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Whit Merrifield has been, by far, the best 29-year old in baseball this season

How do players like Whit perform in their age 30 season? How should this affect his status with the team?

MLB: Kansas City Royals at Pittsburgh Pirates Charles LeClaire-USA TODAY Sports

Whit Merrifield has posted 4.5 fWAR in 2018 as a 29-year old. The next closest 29-year old to Whit in terms of fWAR is Pittsburgh’s Starling Marte, with 3.1. One question that I find myself asking on a regular basis is, “Can Whit Merrifield sustain this kind of success moving forward?” It’s a fair question and I think plenty of folks have tried to answer it in one way or another.

The importance of Whit Merrifield sustaining success past his age-29 season, in which he’s been worth 4.5 fWAR through 147 games, can not be understated for the future of the Kansas City Royals. The Royals have a few options when it comes to handling Whit this off-season, and they’ll need him to show continued success for each of them:

  1. Extend Whit Merrifield if you think he’s part of the next core (I hate this idea)
  2. Do nothing (this probably means he’s traded next summer when Nicky Lopez is ready to play in the big leagues every day)
  3. Trade him (love it)

In the first two scenarios, the Royals will need Merrifield to be equally, if not more, successful than he has been in 2019. Dayton Moore and company will either put faith in him to be an All-Star in 2022, or at least be good enough for four months to begin 2019 that he doesn’t lose trade value between now and then.

That’s why I’m on the side of trading Whit Merrifield this off-season. I went back to 2013 and tracked the production of every 29-year old to be worth as many wins (FanGraphs) as Whit in 2018, and compared it with their performance in their age 30 season. Here is some of what I found:

  • There have been 19 29-year olds to post at least 4.5 fWAR since 2013 (including Whit)
  • Of the 18 players to play in their age 30 season, only 5 posted 4.5+ fWAR again (27.8%)
  • Of the five players to post 4.5+ fWAR again in their age 30 season: one posted the exact same fWAR, two improved slightly, and two decreased slightly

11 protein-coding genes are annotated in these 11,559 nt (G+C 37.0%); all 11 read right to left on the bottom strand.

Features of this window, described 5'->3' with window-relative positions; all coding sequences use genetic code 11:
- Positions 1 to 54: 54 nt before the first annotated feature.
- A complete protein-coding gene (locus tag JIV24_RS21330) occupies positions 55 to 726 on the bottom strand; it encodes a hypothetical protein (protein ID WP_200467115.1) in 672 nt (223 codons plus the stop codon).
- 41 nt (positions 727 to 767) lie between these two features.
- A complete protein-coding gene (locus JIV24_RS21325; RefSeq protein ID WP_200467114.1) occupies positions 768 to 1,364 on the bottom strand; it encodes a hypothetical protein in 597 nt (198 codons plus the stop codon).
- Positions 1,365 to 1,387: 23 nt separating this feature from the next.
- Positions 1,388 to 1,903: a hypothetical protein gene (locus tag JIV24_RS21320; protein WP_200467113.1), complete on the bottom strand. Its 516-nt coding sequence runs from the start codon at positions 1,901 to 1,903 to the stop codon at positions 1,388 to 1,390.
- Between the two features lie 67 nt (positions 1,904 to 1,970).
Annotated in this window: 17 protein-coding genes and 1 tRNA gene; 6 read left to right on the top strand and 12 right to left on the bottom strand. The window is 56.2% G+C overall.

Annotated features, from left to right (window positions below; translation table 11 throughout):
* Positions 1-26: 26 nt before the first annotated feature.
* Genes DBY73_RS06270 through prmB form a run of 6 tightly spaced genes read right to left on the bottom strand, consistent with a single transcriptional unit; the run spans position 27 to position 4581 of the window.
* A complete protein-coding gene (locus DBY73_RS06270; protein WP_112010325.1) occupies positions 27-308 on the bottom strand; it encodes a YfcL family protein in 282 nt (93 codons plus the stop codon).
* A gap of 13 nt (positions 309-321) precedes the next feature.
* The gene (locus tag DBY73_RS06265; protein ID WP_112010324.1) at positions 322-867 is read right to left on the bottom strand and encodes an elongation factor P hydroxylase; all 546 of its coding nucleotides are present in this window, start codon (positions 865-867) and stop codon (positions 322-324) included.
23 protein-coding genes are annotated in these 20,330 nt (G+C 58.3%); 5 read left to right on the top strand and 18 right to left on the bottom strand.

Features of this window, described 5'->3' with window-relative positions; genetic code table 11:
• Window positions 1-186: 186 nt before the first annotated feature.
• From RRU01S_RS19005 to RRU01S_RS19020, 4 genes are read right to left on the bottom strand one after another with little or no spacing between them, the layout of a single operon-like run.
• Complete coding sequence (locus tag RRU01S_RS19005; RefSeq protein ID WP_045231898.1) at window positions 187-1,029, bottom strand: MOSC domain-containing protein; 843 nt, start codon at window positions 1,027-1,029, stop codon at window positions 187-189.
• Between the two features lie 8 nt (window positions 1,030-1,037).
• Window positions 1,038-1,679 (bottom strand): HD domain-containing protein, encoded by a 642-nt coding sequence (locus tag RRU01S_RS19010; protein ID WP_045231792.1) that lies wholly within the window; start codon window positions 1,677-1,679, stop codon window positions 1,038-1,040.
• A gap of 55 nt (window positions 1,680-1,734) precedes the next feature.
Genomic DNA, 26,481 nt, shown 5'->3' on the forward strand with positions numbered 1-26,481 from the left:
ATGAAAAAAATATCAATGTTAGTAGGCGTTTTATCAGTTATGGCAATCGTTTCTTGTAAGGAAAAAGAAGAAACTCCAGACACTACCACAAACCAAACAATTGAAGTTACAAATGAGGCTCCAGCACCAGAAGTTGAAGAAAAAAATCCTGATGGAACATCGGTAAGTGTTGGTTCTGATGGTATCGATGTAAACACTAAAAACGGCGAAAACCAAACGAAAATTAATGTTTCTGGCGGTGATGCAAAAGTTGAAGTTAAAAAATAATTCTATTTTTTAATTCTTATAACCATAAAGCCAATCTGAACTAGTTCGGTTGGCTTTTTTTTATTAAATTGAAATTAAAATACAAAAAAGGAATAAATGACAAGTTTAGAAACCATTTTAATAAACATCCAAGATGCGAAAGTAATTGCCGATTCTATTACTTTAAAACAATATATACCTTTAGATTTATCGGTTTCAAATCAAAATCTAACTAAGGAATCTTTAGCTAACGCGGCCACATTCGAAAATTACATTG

• The average change in fWAR for these five players between age 29 and 30 was 0.06
  • Of the five players to post 4.5+ fWAR again in their age 30 season: four of the five saw an increase in wRC+, with an average increase of 5.6 points
  • Of the five players to post 4.5+ fWAR again in their age 30 season: four of the five saw an increase in their BB%, with an average increase of 2.6%
  • Of the five players to post 4.5+ fWAR again in their age 30 season: two saw an increase in K%, two saw a decrease in K%, and one remained even; good for an average increase of 0.58%
  • Of the 13 players to post less than 4.5 fWAR in their age 30 season, injury played a significant role for 10 of them (76.9%)

So, is it possible for Whit Merrifield to hold his current playing level? Actually...yeah. Whit Merrifield has been really healthy throughout his career. He’s nearly doubled his BB% from last year and his K% has remained steady after dropping over 7% from his debut season in 2016. His wRC+ (118) has improved 13 points from 2017 (105), which was 14 points better than in 2016 (91).

The handling of Whit Merrifield will be a franchise altering decision this off-season. It ought to be the top priority of the Royals front office and every decision they make should be based on whether or not Whit Merrifield is going to be around in 2019. He has been a top 25 position player in all of baseball this season, and the Royals need to plan the future around him. Regardless of whether that means he is traded, or on the Opening Day roster.